Our client who was originally a citizen of Italy was successful in reacquiring her permanent residence after loosing it for more than 27 years, despite the fact Australian immigration legislation and policy asserts that it will be almost impossible to achieve after 5 years have lapsed.
Between 1977 and 1982 our client as a permanent resident began to establish her life in Australia. She studied English and obtained a full time job and did an excellent job at integrating into society. Unfortunately, due to circumstances beyond her control she was forced to depart Australia for the first time in 1982 as her family circumstances required that she accompany her incapacitated Grandmother on her return to Italy. At the same time, our client’s Mother had remained in Australia to take care of her immediate family, which included her Father and younger sister who was ten years her Junior. The major problem with our clients Grandmother at the time was that her physical condition began to deteriorate and she wanted to see her family in Italy before her condition worsened. Also, our clients Grandmother was the youngest in her family and with her siblings who were much older were physically incapable of providing the support required during this period.
Our client subsequently returned to Australia in 1982, however not long after her return her Grandmother’s physical condition began to deteriorate and was forced to return to Italy in 1984. Unfortunately, our client’s grandmother was suffering from vascular disease, severe walking impairment, heart disease and obesity.
Whilst in Italy, our client met her husband in 1985 and they were later married in 1987 and it was soon to follow that her Grandmother would unfortunately pass away.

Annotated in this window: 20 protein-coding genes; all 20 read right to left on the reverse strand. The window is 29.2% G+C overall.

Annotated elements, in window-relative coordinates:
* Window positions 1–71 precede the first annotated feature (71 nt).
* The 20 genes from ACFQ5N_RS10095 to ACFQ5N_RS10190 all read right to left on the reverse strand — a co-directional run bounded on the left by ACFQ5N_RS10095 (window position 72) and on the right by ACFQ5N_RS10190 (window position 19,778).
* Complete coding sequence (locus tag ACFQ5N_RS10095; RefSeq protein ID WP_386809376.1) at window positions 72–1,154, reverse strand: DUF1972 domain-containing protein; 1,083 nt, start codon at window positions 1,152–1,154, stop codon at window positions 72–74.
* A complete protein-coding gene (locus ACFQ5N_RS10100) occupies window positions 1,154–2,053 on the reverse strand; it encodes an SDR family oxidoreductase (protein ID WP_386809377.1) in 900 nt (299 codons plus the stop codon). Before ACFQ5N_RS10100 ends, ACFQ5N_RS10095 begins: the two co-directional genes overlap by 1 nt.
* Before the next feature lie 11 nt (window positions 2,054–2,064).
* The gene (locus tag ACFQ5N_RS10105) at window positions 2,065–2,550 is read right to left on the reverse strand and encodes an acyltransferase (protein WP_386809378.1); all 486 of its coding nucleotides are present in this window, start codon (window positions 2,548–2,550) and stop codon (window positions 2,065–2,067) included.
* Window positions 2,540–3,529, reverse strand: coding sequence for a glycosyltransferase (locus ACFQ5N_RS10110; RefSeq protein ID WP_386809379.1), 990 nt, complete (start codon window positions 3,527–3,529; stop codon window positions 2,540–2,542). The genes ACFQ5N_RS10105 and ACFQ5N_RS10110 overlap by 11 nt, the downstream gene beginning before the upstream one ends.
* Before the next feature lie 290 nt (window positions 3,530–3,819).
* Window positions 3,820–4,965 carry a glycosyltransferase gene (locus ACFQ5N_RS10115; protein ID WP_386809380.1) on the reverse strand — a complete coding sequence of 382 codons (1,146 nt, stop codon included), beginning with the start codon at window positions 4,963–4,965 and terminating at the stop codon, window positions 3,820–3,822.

Our client had until 1987 to return to Australia before her permanent residence, or Return Endorsement (RE) as it was known at the time would have expired.
Following her marriage, our client had the cultural duty imposed on her to assume the role of the carer of her Mother in law who unfortunately, suffered from Alzheirmer’s disease and required the support of a full time carer. Unfortunately, her mother in law tragically passed away in 1998.
At all times our client regarded both Australia and Italy as home. In Australia, her younger sister was a full time University Student and her father was a full time factory worker who relied on his employment to support his family. To further complicate our clients predicament, her father suffered from severe depression, heart disease and dilated cardiomyopathy and underwent six bypass surgeries in 1998.
Whilst her father was sick, our client was unable to return to Australia as she was pregnant and due to have her second child which further compounded her overseas commitments.
Unfortunately, our clients father passed away and not long after, rumours in Italy began to spread that our client had inherited a large sum of money and was wealthy. The truth of the matter is that because our clients father worked in a factory he was barely able to meet basic living standards, however this did not disencourage opportunistic individuals in Italy from trying to extort my client and her husband. The culprits – the Italian Mafia.
Desperate to return to Australia, our client returned in 2008 with the help of her previous migration agent on a Subclass 457 visa. Since arriving in Australia, our client had worked diligently and competently for her sponsoring employer and to her disadvantage, the employer was subject to a sanction imposed by the Department of Immigration and Citizenship as a result of numerous breaches of their sponsorship obligations. The subsequent action taken by the Department has inevitably resulted in a refusal of a nomination and visa application made by our clients previous migration agent under the Employer Nomination Scheme meant that more than ever, our clients ability to re-acquire her permanent residence appeared highly unlikely.
In searching for a solution to her complex immigration problem, our client consulted numerous migration agents and lawyers in Sydney who told her that her case was impossible given the time she had been absent from Australia and they refused to listen.
We took the time to listed to what our client had to say and provided her with an advice that was articulated on the basis of Australian immigration legislation and policy.
The result – our client is now a Permanent Resident of Australia who has provided the positive feedback in the video above.